Bearded dragon livens up physics class


Kevin Erm, Staff Writer

Class pets aren’t very common in high school, but one teacher’s pet is even less common.

Physics teacher Kristan Kaufman has a female bearded dragon named B.D. who participates with students in her classes.

“Her movements simulate wave patterns that we study in physics,” Kaufman said. “She also livens up the class, which makes it more fun and interesting.”

B.D. is a 3 or 4 year old bearded dragon also known as a Pogona, a species of lizard that resides in the Australian outback. B.D. previously belonged to another physics teacher from Del Valle who gave her to Kaufman.

“She seemed pretty fine, she was use to me,” Kaufman said. “She was already in my class room for a year.”

Bearded dragons have a spiked neck used as a defense mechanism that expands to make them look threatening to would be predators. This, however, is useless to B.D. as she spends most of her days lounging.

“She’ll run around the house for a little bit and find a dark spot where she’ll crawl up and go to sleep,” Kaufman said. “She actually enjoys watching kids work, it’s her entertainment.”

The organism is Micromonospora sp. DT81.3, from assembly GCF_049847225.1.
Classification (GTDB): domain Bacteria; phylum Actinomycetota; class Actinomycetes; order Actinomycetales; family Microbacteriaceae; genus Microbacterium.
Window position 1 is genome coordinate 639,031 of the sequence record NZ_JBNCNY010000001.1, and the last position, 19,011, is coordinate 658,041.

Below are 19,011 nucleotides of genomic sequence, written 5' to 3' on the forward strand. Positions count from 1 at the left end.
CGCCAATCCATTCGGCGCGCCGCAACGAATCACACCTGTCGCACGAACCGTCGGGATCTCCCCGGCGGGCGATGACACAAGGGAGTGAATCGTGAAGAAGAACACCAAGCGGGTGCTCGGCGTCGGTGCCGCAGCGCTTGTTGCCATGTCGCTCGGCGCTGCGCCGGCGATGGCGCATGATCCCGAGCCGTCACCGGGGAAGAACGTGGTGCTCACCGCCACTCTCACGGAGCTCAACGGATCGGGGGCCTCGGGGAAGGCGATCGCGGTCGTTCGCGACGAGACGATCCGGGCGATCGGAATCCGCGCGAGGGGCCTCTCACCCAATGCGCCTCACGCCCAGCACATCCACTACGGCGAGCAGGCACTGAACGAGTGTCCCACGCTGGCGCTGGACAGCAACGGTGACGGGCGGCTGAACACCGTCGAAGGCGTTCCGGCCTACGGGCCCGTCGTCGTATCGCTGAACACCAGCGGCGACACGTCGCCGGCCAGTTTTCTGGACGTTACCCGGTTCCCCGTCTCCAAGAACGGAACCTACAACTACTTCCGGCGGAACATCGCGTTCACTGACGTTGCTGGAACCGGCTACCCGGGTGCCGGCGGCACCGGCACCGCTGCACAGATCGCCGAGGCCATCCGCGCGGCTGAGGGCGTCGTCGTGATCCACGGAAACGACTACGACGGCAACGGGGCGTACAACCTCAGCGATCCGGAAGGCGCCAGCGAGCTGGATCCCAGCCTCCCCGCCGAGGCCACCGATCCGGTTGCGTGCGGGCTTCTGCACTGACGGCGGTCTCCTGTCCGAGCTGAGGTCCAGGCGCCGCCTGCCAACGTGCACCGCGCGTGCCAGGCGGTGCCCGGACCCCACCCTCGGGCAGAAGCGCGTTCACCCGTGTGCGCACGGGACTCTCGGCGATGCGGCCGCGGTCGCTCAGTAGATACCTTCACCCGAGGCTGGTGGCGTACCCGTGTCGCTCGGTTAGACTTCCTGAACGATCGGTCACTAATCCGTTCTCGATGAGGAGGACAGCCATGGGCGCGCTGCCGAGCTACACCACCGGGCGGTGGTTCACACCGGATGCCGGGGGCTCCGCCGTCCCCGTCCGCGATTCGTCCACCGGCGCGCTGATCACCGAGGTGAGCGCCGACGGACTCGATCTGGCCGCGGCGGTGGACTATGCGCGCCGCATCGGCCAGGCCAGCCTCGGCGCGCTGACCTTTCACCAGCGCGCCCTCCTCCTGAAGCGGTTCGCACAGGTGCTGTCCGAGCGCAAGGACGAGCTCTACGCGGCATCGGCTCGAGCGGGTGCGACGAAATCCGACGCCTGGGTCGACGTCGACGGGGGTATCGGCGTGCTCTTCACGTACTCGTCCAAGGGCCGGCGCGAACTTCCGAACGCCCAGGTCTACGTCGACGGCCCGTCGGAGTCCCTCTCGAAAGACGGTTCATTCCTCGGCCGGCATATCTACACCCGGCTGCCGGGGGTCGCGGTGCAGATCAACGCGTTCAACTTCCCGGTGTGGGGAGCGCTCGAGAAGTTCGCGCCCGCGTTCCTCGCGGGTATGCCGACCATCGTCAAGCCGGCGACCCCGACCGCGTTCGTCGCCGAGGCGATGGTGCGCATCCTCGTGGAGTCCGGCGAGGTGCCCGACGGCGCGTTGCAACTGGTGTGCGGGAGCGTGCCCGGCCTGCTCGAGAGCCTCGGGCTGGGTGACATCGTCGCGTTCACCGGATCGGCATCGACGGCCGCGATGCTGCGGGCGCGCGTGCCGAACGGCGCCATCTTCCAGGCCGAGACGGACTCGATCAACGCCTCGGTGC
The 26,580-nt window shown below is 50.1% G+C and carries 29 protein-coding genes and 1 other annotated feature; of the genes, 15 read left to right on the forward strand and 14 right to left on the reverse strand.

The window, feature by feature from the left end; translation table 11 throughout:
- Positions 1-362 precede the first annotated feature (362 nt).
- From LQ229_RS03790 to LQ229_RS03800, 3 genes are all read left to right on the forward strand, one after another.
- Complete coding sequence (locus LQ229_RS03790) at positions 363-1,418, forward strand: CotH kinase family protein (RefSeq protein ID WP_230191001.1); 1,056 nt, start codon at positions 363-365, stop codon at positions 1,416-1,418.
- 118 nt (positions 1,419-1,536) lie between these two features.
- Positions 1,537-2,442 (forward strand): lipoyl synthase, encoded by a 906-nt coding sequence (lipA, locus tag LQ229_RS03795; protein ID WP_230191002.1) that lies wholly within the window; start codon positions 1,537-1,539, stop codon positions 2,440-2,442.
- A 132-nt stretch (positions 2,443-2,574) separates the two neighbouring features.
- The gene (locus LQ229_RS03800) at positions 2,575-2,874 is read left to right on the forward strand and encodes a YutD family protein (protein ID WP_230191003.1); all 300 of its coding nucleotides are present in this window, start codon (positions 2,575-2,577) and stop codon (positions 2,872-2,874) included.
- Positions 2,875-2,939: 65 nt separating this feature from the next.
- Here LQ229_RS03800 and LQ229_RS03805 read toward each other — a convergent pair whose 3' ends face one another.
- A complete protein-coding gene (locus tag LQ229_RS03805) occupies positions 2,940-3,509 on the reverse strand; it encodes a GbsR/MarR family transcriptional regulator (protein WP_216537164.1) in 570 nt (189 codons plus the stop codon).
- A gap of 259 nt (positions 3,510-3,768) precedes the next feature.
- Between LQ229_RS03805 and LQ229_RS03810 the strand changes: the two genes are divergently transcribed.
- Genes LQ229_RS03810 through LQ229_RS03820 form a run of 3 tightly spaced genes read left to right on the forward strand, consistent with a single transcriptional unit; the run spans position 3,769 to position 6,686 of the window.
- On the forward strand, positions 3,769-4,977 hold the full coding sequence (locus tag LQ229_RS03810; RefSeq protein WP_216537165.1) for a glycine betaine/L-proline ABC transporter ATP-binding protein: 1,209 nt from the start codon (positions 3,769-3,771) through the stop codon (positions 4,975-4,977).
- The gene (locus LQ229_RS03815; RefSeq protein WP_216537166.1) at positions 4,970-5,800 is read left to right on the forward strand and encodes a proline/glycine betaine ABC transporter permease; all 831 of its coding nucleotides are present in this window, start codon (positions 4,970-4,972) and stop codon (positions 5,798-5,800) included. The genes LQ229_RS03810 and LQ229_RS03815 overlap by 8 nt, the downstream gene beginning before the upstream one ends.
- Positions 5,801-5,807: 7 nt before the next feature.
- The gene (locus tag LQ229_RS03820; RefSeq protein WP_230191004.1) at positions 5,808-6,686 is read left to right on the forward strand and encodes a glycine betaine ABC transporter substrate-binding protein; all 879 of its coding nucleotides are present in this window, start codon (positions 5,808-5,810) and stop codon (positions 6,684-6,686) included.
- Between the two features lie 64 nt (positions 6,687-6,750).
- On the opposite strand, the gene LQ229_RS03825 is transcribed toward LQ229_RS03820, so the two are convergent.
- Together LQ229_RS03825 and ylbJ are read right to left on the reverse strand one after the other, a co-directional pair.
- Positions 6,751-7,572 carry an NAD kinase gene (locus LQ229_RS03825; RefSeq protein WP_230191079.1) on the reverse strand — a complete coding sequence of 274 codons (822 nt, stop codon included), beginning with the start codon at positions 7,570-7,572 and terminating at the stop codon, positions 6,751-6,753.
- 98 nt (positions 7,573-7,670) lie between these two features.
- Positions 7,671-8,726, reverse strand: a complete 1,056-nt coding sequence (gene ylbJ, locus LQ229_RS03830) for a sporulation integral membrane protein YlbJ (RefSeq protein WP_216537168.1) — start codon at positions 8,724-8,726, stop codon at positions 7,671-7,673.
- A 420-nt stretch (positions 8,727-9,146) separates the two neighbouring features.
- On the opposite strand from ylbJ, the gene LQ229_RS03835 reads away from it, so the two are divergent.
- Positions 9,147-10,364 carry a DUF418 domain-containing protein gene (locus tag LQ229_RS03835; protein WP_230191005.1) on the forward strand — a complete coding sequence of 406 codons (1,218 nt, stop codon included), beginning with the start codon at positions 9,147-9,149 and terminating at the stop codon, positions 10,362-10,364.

Bearded dragons have a strange way of eating. They’ll normally eat the most as they can at once then won’t eat for a few days, this is called gut-loading. B.D.’s favorite food is beetle larvae called superworm’s.

“I feed her superworm’s that are alive,” Kaufman said. “And I give her vitamins since she’s supposed to eat vegetables.”

B.D. not only has the student’s attention, but also of other teachers.

“The other teachers like her,” Ms. Kaufman said. “Ms. Chance took a picture with her.”

B.D. helps create a unique learning environment.

“I think it’s pretty cool,” junior Ryan Ahrens said. “Just something different in the class room.”